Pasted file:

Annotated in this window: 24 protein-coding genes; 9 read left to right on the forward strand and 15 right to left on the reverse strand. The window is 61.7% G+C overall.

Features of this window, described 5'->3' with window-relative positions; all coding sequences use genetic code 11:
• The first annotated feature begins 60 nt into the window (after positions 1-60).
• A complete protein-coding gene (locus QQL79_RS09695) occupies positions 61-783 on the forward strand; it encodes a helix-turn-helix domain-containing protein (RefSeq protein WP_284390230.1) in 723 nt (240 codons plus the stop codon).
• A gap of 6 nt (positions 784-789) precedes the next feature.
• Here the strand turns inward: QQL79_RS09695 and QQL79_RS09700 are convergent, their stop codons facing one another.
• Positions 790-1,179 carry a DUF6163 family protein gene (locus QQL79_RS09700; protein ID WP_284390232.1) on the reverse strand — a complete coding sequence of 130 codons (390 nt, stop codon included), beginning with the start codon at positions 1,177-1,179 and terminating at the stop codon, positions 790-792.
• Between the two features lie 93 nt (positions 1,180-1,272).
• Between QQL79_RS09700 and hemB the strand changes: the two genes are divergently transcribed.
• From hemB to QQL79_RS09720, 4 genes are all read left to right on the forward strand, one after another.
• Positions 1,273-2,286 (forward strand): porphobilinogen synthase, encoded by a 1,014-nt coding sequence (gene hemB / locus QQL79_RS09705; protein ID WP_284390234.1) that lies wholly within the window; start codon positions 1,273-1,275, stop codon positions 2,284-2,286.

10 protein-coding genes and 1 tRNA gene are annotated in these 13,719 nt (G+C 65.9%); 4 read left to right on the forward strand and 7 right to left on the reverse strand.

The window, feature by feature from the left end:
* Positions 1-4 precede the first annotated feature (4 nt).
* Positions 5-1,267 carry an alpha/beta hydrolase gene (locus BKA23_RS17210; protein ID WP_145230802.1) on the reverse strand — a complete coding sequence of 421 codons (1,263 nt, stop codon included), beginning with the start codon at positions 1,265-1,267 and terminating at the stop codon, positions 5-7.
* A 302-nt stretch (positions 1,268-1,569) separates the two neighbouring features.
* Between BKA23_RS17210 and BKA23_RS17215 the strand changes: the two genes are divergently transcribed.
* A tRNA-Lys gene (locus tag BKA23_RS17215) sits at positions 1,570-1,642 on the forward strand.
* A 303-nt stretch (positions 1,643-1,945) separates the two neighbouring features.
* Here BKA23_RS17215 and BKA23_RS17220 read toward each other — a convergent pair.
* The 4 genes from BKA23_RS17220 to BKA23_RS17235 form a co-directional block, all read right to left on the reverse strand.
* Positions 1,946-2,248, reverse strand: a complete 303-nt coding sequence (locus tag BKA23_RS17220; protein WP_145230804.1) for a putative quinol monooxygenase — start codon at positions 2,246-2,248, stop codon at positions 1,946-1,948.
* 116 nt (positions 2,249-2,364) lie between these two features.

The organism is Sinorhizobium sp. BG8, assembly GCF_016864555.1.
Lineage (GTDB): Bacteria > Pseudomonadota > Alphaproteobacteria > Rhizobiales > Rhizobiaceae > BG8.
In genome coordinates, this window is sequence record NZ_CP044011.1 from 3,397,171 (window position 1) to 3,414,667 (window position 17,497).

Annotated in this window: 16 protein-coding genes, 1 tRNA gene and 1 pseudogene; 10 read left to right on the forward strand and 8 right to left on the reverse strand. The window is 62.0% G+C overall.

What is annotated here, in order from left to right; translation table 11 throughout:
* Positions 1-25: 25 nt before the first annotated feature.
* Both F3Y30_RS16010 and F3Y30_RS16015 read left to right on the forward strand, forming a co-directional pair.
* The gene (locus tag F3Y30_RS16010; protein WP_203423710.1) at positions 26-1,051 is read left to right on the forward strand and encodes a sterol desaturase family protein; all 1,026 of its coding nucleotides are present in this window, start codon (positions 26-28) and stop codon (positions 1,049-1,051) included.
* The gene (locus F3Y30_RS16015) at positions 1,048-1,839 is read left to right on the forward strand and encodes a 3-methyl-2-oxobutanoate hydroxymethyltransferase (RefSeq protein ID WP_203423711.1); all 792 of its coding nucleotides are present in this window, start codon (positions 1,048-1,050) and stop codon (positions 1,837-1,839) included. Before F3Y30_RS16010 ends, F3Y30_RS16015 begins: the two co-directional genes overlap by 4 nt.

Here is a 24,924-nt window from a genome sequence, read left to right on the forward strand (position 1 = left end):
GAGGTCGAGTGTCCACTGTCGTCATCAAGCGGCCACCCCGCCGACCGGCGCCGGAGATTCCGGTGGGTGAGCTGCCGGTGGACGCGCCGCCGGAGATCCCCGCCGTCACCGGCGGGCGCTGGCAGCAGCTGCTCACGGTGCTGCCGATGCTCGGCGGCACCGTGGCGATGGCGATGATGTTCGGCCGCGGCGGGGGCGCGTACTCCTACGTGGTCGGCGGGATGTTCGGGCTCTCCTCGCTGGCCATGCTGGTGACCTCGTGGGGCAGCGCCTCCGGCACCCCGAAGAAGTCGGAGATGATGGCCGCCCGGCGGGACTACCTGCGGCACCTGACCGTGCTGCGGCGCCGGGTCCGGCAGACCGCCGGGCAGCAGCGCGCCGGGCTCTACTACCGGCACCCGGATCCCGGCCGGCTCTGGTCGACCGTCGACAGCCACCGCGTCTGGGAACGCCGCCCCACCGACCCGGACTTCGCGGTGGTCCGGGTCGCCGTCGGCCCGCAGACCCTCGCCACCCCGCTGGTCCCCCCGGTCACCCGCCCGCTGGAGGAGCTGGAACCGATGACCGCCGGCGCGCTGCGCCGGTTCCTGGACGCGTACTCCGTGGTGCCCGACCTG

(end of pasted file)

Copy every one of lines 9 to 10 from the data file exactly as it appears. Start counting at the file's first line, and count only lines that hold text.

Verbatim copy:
• Between QQL79_RS09700 and hemB the strand changes: the two genes are divergently transcribed.
• From hemB to QQL79_RS09720, 4 genes are all read left to right on the forward strand, one after another.